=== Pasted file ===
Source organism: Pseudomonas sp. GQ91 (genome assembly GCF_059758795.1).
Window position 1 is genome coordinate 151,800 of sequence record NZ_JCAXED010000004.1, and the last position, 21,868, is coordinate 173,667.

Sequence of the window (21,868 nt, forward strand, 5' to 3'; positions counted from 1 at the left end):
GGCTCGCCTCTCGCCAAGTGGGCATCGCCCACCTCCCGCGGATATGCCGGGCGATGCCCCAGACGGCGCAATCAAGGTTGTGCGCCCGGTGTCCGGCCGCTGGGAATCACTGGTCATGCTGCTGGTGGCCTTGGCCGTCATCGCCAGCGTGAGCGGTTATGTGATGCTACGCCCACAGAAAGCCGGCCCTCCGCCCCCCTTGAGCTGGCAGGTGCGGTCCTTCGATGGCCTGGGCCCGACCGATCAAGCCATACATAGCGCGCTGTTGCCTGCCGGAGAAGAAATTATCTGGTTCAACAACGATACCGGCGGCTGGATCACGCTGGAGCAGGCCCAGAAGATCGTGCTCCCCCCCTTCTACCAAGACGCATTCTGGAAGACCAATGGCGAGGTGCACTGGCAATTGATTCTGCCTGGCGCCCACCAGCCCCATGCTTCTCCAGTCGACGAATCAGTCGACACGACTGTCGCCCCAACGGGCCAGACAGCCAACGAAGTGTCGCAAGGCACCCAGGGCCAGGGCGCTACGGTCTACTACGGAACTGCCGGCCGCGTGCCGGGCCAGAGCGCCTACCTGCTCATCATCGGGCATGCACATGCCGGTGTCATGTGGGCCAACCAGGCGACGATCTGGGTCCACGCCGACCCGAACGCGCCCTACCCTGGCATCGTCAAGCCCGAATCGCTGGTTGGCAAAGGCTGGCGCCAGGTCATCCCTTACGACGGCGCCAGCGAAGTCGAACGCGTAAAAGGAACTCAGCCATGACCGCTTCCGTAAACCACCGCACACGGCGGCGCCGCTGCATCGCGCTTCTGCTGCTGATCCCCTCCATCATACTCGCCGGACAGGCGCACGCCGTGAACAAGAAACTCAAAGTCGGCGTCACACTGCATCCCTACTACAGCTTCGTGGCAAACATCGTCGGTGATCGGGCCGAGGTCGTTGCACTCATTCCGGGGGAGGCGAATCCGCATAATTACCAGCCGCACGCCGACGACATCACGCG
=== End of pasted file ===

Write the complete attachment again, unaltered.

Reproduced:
Source organism: Pseudomonas sp. GQ91 (genome assembly GCF_059758795.1).
Window position 1 is genome coordinate 151,800 of sequence record NZ_JCAXED010000004.1, and the last position, 21,868, is coordinate 173,667.

Sequence of the window (21,868 nt, forward strand, 5' to 3'; positions counted from 1 at the left end):
GGCTCGCCTCTCGCCAAGTGGGCATCGCCCACCTCCCGCGGATATGCCGGGCGATGCCCCAGACGGCGCAATCAAGGTTGTGCGCCCGGTGTCCGGCCGCTGGGAATCACTGGTCATGCTGCTGGTGGCCTTGGCCGTCATCGCCAGCGTGAGCGGTTATGTGATGCTACGCCCACAGAAAGCCGGCCCTCCGCCCCCCTTGAGCTGGCAGGTGCGGTCCTTCGATGGCCTGGGCCCGACCGATCAAGCCATACATAGCGCGCTGTTGCCTGCCGGAGAAGAAATTATCTGGTTCAACAACGATACCGGCGGCTGGATCACGCTGGAGCAGGCCCAGAAGATCGTGCTCCCCCCCTTCTACCAAGACGCATTCTGGAAGACCAATGGCGAGGTGCACTGGCAATTGATTCTGCCTGGCGCCCACCAGCCCCATGCTTCTCCAGTCGACGAATCAGTCGACACGACTGTCGCCCCAACGGGCCAGACAGCCAACGAAGTGTCGCAAGGCACCCAGGGCCAGGGCGCTACGGTCTACTACGGAACTGCCGGCCGCGTGCCGGGCCAGAGCGCCTACCTGCTCATCATCGGGCATGCACATGCCGGTGTCATGTGGGCCAACCAGGCGACGATCTGGGTCCACGCCGACCCGAACGCGCCCTACCCTGGCATCGTCAAGCCCGAATCGCTGGTTGGCAAAGGCTGGCGCCAGGTCATCCCTTACGACGGCGCCAGCGAAGTCGAACGCGTAAAAGGAACTCAGCCATGACCGCTTCCGTAAACCACCGCACACGGCGGCGCCGCTGCATCGCGCTTCTGCTGCTGATCCCCTCCATCATACTCGCCGGACAGGCGCACGCCGTGAACAAGAAACTCAAAGTCGGCGTCACACTGCATCCCTACTACAGCTTCGTGGCAAACATCGTCGGTGATCGGGCCGAGGTCGTTGCACTCATTCCGGGGGAGGCGAATCCGCATAATTACCAGCCGCACGCCGACGACATCACGCG